LETTERS: Solving problems in Oklahoma’s public schools | Opinion

Shelley Lin

Stillwater High School junior

For the editor:

As a high school student in the Oklahoma public school system, I am writing to you today to tell you that something needs to change. The public school system is failing; children are not getting a high quality education, teachers are being forced out of their jobs due to low salaries, and the state as a whole is underperforming compared to the rest of America. The school system here in Oklahoma needs to be improved for the greater good.

The problems with the existing school system are numerous and affect students, teachers and ordinary citizens alike. Students are not getting the education they deserve, while teachers are underpaid. Moreover, since young people leave high school or college and contribute to the labor force, if they are more educated, the whole economy will be stimulated, which will benefit ordinary citizens.

First, Oklahoma students perform poorly compared to their peers in other states and nations. Several studies have confirmed this fact; only 27% of the class of 2015 are proficient in math, ranking Oklahoma 43rd in the United States. Additionally, Oklahoma City students rank at the 25th percentile in math and the 32nd percentile in reading compared to students worldwide (https://www.ocpathink.org/post/oklahoma-public-schools-worse- than-you-think-1). Clearly, most students in Oklahoman schools are underachieving, which means they are not learning all the skills they need to succeed later in life. They receive a lower quality education than their peers in other countries and states, putting them at a disadvantage for things like college education and job applications.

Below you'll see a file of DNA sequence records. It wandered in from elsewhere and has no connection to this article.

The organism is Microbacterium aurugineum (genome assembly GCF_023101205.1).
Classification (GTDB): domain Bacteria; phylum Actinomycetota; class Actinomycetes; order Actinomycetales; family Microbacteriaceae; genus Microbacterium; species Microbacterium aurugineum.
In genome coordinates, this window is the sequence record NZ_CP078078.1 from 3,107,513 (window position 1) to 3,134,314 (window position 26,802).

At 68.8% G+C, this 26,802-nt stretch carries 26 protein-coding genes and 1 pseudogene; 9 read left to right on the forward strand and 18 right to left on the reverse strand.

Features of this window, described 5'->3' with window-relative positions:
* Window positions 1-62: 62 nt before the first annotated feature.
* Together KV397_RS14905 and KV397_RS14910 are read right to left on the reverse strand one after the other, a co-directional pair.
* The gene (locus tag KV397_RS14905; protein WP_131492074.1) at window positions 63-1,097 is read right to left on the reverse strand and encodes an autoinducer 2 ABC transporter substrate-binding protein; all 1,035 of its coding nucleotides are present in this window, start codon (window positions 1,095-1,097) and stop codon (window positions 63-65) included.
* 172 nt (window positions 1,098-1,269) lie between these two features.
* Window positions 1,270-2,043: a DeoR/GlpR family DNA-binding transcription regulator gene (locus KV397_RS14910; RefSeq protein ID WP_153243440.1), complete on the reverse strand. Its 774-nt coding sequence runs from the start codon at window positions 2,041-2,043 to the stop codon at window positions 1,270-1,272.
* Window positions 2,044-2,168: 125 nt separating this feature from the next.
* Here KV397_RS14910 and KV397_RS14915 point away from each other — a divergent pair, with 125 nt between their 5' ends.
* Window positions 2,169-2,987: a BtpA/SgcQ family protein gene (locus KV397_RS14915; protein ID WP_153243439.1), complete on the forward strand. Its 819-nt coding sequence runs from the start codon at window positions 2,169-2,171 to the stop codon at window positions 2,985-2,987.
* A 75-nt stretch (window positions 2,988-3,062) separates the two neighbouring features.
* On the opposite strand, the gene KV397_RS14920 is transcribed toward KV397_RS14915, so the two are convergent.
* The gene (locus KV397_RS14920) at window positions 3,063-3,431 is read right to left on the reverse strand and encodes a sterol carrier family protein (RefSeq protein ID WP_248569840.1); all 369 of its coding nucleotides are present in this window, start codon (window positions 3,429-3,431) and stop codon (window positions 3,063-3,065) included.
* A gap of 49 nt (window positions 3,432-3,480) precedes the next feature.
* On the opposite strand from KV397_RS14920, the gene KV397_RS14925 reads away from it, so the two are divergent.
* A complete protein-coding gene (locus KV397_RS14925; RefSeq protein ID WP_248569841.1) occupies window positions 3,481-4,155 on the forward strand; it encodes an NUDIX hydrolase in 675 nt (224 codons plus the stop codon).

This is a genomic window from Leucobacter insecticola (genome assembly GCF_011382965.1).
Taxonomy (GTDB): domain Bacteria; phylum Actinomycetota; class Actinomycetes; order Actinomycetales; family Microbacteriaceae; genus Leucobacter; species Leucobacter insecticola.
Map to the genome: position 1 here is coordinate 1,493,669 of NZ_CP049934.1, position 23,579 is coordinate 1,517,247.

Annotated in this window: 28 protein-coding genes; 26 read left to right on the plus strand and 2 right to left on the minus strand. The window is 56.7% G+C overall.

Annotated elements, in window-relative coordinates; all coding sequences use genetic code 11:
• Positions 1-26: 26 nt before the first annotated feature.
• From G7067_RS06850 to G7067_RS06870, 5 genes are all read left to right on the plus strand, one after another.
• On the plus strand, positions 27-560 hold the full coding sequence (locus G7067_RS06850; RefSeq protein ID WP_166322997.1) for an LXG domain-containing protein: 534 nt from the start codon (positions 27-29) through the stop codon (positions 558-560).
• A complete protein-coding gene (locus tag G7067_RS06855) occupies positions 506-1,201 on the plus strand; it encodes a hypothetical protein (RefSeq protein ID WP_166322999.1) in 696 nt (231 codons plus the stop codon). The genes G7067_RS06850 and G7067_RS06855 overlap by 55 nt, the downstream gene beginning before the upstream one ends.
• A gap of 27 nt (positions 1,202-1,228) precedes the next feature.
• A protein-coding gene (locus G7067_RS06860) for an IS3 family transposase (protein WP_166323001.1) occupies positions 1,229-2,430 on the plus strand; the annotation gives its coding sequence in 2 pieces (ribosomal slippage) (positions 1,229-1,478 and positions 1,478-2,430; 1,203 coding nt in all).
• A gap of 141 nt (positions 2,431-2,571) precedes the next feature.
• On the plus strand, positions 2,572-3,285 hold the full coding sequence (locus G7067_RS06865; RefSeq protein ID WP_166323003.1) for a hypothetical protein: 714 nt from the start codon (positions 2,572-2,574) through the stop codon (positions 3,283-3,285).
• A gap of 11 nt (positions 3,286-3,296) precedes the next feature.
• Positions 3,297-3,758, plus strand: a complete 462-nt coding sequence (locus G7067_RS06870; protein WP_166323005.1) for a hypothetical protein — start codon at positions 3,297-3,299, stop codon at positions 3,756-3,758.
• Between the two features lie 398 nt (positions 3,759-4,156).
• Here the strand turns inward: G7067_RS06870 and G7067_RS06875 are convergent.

Second, due to low salaries, there is a general lack of qualified teachers in Oklahoma. Teachers’ salaries in Oklahoma are the third lowest in the entire country, forcing teachers to leave the state or, worse, engage in part-time jobs in addition to teaching. More than 90 school districts even closed public schools on Monday due to a severe shortage of teachers. Additionally, many teachers who can afford to teach are unqualified, further reducing the quality of education for students.

It’s a huge problem, but it can be solved effectively. The main problems with public schools in Oklahoma stem from low funding, so the government must make school funding a priority. Some might argue that the government cannot afford to spend money on public schools, but that is not true; on the contrary, studies have shown that every US state spends more money housing the average inmate than educating the average elementary school student. In addition, school funding can also improve the state’s GDP and economy, which benefits the general public. Since the government does not lack money, it should use it to promote education.

Then, to improve the quality of education, school districts and the government should aim to hire qualified and competent teachers and give them the salary they deserve. More qualifications should be established for teaching, as the low number of qualifications today leads to the hiring of incompetent teachers. By implementing these changes, teachers can give students the best possible education while keeping their jobs.

Thus, steps should be taken as soon as possible to improve the education of children today. As citizens, we need to reach out to school districts and government officials to campaign for change (either through calls, letters, or other methods). We can offer our suggestions and then give them the facts. By lobbying these influential groups, we can increase our chances of success. With time, patience, and determination, we can improve the lives of students, teachers, and citizens of Oklahoma.

In the end, it is young people who will change the world. They are the ones who will come up with groundbreaking innovations and solutions to the world’s problems. This is why education is essential; an education is the best thing a young person can have, because it opens their eyes to ideas, knowledge and possibilities. Oklahoma is underperforming. Students here don’t get the education they deserve, and qualified teachers don’t get the pay and appreciation they deserve. This must change. Thank you very much for your time.

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